Announcing Stack Overflow Documentation

We started with Q&A. Technical documentation is next, and we need your help.

Whether you're a beginner or an experienced developer, you can contribute.

Sign up and start helping → Learn more about Documentation →

Possible Duplicate:
Could anyone explain these undefined behaviors (i = i++ + ++i , i = i++, etc…)

As of my knowledge the precedence in the following expression is
1st j--
2nd --j and - (unary minus)
3rd - left to right

The expression:

int j=3;
printf("%d\n", - j-- - --j);

i expect it to evaluate as
1st - 3 - --j
2nd - 3 - 1
3rd - 4

however instead of -4 it prints -5

Edit: I also found some useful info here

share|improve this question

marked as duplicate by netcoder, Nawaz, AProgrammer, Oliver Charlesworth, Jens Gustedt Mar 27 '12 at 13:16

This question has been asked before and already has an answer. If those answers do not fully address your question, please ask a new question.

suffix decrement in fact has higher priority: en.wikipedia.org/wiki/… Nevertheless, this is undefined behavior – Shahbaz Mar 27 '12 at 12:55
@Shahbaz yes, do i say something different? – zakkak Mar 27 '12 at 13:08
you are doing first --j which is prefix decrement. – Shahbaz Mar 27 '12 at 13:10
Like I said, even if you follow the precedence correctly, you will still not get -4 as would then also be expected, because since this behavior is undefined, then compiler may choose to do any variation of operations, in this case doing the actual subtraction from j (in j--) after computing --j. – Shahbaz Mar 27 '12 at 13:12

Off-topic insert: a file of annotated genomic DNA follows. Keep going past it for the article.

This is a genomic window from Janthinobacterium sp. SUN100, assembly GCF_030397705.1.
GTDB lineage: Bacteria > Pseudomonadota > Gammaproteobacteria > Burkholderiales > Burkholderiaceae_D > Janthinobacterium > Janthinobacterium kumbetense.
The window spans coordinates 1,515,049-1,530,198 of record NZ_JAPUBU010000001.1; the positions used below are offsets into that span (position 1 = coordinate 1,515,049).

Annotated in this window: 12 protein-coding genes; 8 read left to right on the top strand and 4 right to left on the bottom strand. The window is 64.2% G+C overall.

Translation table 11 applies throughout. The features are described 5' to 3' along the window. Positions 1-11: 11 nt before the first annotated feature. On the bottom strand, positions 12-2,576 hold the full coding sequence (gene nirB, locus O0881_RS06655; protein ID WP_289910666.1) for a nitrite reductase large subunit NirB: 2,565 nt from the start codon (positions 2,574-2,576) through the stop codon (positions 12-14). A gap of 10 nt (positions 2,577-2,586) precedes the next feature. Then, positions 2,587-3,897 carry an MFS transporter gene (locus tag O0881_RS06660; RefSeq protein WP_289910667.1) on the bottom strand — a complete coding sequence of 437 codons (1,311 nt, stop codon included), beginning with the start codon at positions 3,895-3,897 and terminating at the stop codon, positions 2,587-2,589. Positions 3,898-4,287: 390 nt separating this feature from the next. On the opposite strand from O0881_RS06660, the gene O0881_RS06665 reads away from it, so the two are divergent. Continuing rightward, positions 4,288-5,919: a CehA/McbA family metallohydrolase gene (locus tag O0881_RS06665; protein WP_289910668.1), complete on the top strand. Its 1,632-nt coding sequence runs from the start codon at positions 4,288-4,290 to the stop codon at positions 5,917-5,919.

@Shahbaz, hmm, something I'm missing here (ref. wiki link). How can ->, ., [] and () have lower precedence then ++ and -- suffix? – Morpfh Mar 27 '12 at 13:27
up vote 4 down vote accepted

j-- - --j is undefined behavior. You can't modify the same variable multiple times between consecutive sequence points.

Bottom line: don't write code like this.

share|improve this answer
Oh i see! it is ambiguous whether it is j-- - --j, j-- -- -j or whatever Thanks :) – zakkak Mar 27 '12 at 12:55
@zakkak not really, it's just illegal C++. It's syntactically correct, but results in undefined behavior. – Luchian Grigore Mar 27 '12 at 12:55
@zakkak, that's not at all an ambiguity. – Shahbaz Mar 27 '12 at 12:56
To clarify, in a formula like - expr1 - expr2, it's undefined whether expr1 or expr2 will be evaluated first. That's the problem here, nothing to do with precedence! – Mr Lister Mar 27 '12 at 12:58
Sec 5, para 4: "Except where noted, the order of evaluation of operands of individual operators and subexpressions of individual expressions, and the order in which side effects take place, is unspecified. Between the previous and next sequence point a scalar object shall have its stored value modified at most once by the evaluation of an expression. Furthermore, the prior value shall be accessed only to determine the value to be stored. The requirements of this paragraph shall be met for each allowable ordering of the subexpressions of a full expression; otherwise the behavior is undefined." – David Hammen Mar 27 '12 at 13:07

Not the answer you're looking for? Browse other questions tagged or ask your own question.